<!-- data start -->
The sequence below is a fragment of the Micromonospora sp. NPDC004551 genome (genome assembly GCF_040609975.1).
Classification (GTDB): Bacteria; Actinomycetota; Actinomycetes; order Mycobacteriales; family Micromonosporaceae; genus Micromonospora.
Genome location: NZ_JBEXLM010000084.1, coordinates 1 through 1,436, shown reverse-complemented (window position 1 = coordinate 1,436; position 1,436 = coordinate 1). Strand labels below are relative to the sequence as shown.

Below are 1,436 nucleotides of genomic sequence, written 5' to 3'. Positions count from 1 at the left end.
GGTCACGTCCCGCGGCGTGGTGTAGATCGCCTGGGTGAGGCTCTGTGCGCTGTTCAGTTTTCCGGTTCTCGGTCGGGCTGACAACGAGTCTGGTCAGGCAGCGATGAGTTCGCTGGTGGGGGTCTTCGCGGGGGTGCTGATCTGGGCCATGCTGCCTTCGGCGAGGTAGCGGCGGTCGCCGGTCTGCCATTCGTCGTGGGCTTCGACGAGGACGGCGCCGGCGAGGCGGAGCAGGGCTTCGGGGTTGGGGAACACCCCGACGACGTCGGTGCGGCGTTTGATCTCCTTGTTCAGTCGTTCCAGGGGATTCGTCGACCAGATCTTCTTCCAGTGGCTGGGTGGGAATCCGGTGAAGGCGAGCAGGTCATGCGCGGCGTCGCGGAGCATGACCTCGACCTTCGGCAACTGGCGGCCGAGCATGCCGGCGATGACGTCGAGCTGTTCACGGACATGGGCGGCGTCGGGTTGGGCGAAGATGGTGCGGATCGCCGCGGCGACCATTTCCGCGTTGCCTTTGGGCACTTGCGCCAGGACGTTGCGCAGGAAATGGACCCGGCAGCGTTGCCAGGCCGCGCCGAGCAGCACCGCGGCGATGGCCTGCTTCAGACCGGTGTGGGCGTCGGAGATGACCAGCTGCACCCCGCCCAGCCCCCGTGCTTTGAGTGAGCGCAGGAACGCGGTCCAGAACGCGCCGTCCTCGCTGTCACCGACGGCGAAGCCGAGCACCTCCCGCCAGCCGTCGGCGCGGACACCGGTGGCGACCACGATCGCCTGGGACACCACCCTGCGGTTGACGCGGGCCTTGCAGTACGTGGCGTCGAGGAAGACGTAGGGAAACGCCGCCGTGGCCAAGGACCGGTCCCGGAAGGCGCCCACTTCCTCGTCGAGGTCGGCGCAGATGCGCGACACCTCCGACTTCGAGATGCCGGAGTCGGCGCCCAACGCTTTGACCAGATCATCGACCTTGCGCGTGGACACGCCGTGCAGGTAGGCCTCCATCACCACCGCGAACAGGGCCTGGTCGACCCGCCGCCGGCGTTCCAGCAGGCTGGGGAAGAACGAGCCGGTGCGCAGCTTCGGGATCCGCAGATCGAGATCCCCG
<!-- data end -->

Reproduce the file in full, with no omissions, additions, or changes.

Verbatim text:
The sequence below is a fragment of the Micromonospora sp. NPDC004551 genome (genome assembly GCF_040609975.1).
Classification (GTDB): Bacteria; Actinomycetota; Actinomycetes; order Mycobacteriales; family Micromonosporaceae; genus Micromonospora.
Genome location: NZ_JBEXLM010000084.1, coordinates 1 through 1,436, shown reverse-complemented (window position 1 = coordinate 1,436; position 1,436 = coordinate 1). Strand labels below are relative to the sequence as shown.

Below are 1,436 nucleotides of genomic sequence, written 5' to 3'. Positions count from 1 at the left end.
GGTCACGTCCCGCGGCGTGGTGTAGATCGCCTGGGTGAGGCTCTGTGCGCTGTTCAGTTTTCCGGTTCTCGGTCGGGCTGACAACGAGTCTGGTCAGGCAGCGATGAGTTCGCTGGTGGGGGTCTTCGCGGGGGTGCTGATCTGGGCCATGCTGCCTTCGGCGAGGTAGCGGCGGTCGCCGGTCTGCCATTCGTCGTGGGCTTCGACGAGGACGGCGCCGGCGAGGCGGAGCAGGGCTTCGGGGTTGGGGAACACCCCGACGACGTCGGTGCGGCGTTTGATCTCCTTGTTCAGTCGTTCCAGGGGATTCGTCGACCAGATCTTCTTCCAGTGGCTGGGTGGGAATCCGGTGAAGGCGAGCAGGTCATGCGCGGCGTCGCGGAGCATGACCTCGACCTTCGGCAACTGGCGGCCGAGCATGCCGGCGATGACGTCGAGCTGTTCACGGACATGGGCGGCGTCGGGTTGGGCGAAGATGGTGCGGATCGCCGCGGCGACCATTTCCGCGTTGCCTTTGGGCACTTGCGCCAGGACGTTGCGCAGGAAATGGACCCGGCAGCGTTGCCAGGCCGCGCCGAGCAGCACCGCGGCGATGGCCTGCTTCAGACCGGTGTGGGCGTCGGAGATGACCAGCTGCACCCCGCCCAGCCCCCGTGCTTTGAGTGAGCGCAGGAACGCGGTCCAGAACGCGCCGTCCTCGCTGTCACCGACGGCGAAGCCGAGCACCTCCCGCCAGCCGTCGGCGCGGACACCGGTGGCGACCACGATCGCCTGGGACACCACCCTGCGGTTGACGCGGGCCTTGCAGTACGTGGCGTCGAGGAAGACGTAGGGAAACGCCGCCGTGGCCAAGGACCGGTCCCGGAAGGCGCCCACTTCCTCGTCGAGGTCGGCGCAGATGCGCGACACCTCCGACTTCGAGATGCCGGAGTCGGCGCCCAACGCTTTGACCAGATCATCGACCTTGCGCGTGGACACGCCGTGCAGGTAGGCCTCCATCACCACCGCGAACAGGGCCTGGTCGACCCGCCGCCGGCGTTCCAGCAGGCTGGGGAAGAACGAGCCGGTGCGCAGCTTCGGGATCCGCAGATCGAGATCCCCG